At Fairlie, on the afternoon of Friday, 6th, The Messrs Fife launched a plumb stemmed, counterless 17 footer. A pretty boat and prettily built she has the appearance of one that will sail well.
This brief paragraph in The Yachtsman dated 12 May 1892 announced the launch of Katydid, a member of the 17/19 Clyde Lugger class. The class was keenly raced on the Clyde between 1887 and the mid 1890s and provided local competition for ‘young men’ of suitable means and (more significantly) a mechanism for GL Watson and William Fife III to try out new racing hull forms on a small scale. No photos of Katydid from this period have come to light but another 17/19 Clyde Lugger was the subject of a photographic supplement from The Yachtsman and gives an impression what it must have been like to race these boats.
Harlequin, Clyde 17/19 Lugger
The Katydid was comissioned from William Fife III by P P Nicholl of Paisley and was keenly raced for a couple of seasons (21 starts in 1892) before he sold her and moved on to his next boat.
Roll forward 115 or so years and Katydid is lying ashore at McKellars Slipway (Kilcreggan) looking a bit the worse for wear but definitely still a pretty boat – having had what is quite clearly a long and varied life.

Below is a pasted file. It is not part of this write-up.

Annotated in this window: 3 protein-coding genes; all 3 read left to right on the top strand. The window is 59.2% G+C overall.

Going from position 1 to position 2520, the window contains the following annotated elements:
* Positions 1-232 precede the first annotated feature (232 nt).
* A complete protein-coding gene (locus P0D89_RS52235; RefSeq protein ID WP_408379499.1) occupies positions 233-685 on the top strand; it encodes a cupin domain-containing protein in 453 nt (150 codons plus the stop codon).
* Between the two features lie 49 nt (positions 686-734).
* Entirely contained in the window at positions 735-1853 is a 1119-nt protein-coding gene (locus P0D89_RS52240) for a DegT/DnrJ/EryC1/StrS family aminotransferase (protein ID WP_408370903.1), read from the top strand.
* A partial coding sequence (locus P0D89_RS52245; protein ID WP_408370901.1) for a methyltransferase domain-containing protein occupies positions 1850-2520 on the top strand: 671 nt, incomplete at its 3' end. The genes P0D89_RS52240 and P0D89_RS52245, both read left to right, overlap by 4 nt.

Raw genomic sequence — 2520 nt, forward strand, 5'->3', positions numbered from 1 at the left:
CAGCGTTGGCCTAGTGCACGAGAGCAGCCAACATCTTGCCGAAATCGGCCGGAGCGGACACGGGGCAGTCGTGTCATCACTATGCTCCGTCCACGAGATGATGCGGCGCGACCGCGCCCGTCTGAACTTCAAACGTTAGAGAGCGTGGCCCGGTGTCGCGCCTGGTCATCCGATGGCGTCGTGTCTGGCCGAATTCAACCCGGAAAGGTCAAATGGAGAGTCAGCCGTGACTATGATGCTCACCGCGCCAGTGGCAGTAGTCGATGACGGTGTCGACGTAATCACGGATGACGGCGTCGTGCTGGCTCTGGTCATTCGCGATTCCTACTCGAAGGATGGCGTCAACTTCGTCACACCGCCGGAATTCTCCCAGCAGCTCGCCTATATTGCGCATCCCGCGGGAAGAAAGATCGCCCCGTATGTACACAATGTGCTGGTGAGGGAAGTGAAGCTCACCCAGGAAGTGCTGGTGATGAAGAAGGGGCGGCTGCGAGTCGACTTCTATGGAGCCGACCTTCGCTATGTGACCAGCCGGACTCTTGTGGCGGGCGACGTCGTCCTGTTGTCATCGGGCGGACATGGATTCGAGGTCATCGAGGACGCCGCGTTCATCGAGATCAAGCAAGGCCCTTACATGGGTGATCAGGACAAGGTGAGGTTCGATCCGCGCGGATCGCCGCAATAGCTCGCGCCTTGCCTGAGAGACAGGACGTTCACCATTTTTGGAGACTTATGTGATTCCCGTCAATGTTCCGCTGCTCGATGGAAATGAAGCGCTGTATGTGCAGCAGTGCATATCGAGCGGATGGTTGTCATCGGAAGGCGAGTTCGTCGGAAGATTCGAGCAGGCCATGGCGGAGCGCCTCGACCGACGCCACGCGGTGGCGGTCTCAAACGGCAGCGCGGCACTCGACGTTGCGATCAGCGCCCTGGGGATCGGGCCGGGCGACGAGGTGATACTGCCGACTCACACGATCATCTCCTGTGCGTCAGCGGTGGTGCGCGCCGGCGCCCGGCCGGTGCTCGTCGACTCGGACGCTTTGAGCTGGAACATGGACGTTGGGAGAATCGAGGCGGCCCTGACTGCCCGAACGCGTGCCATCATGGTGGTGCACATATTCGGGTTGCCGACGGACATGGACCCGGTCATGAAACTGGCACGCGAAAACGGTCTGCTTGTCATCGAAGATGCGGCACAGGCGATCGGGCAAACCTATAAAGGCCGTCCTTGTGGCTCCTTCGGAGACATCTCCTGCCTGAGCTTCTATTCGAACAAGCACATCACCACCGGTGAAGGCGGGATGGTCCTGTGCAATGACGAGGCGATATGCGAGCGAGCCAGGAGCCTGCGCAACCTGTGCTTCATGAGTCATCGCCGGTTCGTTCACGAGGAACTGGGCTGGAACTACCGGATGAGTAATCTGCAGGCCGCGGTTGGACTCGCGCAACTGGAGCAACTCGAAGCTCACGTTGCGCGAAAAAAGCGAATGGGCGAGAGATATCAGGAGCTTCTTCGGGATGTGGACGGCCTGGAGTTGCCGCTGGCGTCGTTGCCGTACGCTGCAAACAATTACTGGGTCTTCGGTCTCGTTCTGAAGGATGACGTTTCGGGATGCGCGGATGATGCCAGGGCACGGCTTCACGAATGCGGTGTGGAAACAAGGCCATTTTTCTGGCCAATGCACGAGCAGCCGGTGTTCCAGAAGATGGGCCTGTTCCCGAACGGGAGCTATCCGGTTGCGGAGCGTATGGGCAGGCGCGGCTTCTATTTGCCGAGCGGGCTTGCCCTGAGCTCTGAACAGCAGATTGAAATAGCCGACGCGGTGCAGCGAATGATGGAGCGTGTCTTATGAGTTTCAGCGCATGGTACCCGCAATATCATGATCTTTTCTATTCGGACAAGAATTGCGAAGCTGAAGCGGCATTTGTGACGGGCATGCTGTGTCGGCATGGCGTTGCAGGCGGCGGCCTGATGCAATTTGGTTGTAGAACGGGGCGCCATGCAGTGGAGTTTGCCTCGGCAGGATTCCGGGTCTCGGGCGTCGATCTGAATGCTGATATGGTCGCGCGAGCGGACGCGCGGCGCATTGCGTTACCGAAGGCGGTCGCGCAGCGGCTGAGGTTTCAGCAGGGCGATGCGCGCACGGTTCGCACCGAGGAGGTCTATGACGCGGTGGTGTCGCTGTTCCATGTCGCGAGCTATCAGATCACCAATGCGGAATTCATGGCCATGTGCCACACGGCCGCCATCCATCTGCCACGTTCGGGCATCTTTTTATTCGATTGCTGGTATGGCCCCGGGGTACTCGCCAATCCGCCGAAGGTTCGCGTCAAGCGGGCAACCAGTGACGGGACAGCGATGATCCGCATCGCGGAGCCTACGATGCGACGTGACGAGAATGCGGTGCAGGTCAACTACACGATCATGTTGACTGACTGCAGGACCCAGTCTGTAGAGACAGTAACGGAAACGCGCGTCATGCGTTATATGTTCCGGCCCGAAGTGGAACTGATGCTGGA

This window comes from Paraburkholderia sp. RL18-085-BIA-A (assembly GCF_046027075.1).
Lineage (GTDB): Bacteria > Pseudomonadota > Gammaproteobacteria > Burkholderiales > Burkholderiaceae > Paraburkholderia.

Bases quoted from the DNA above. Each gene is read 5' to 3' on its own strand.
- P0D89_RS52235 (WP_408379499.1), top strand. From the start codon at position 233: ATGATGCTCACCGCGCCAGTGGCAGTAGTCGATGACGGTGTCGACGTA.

Her then owner David Willis, who must have a silver tongue, persuades James Gerard (van driver, flying fifteen sailor, proprietor of Damhead Organic Foods etc etc….) to take her on as a restoration project and before he (James) properly realises what he has gotten himself into, she is sitting on his premises outside Edinburgh waiting for TLC.
The Katydid waiting for the TLC to start.
This is where my Katydid story starts, the best and probably hardest job that I have (yet) had. Not many boatbuilders get a chance to restore a boat designed by William Fife III and I think that this is a story that needs to be shared. Some of the daily travails will get published on my marine carpentry blog – and a few key stages/events will get their own proper pages.
Project update in early 2011.
The restoration of Katydid went on hold at a fairly early stage due to the normal economic issues. Work on deconstruction, documentation and the very first stages of re-construction (shaping up a new keel) were undertaken but Katydid is now sitting in a leaky shed waiting for work to restart.
My work on the project is documented in the following posts
Maybe the project will re-start at some point. Maybe not….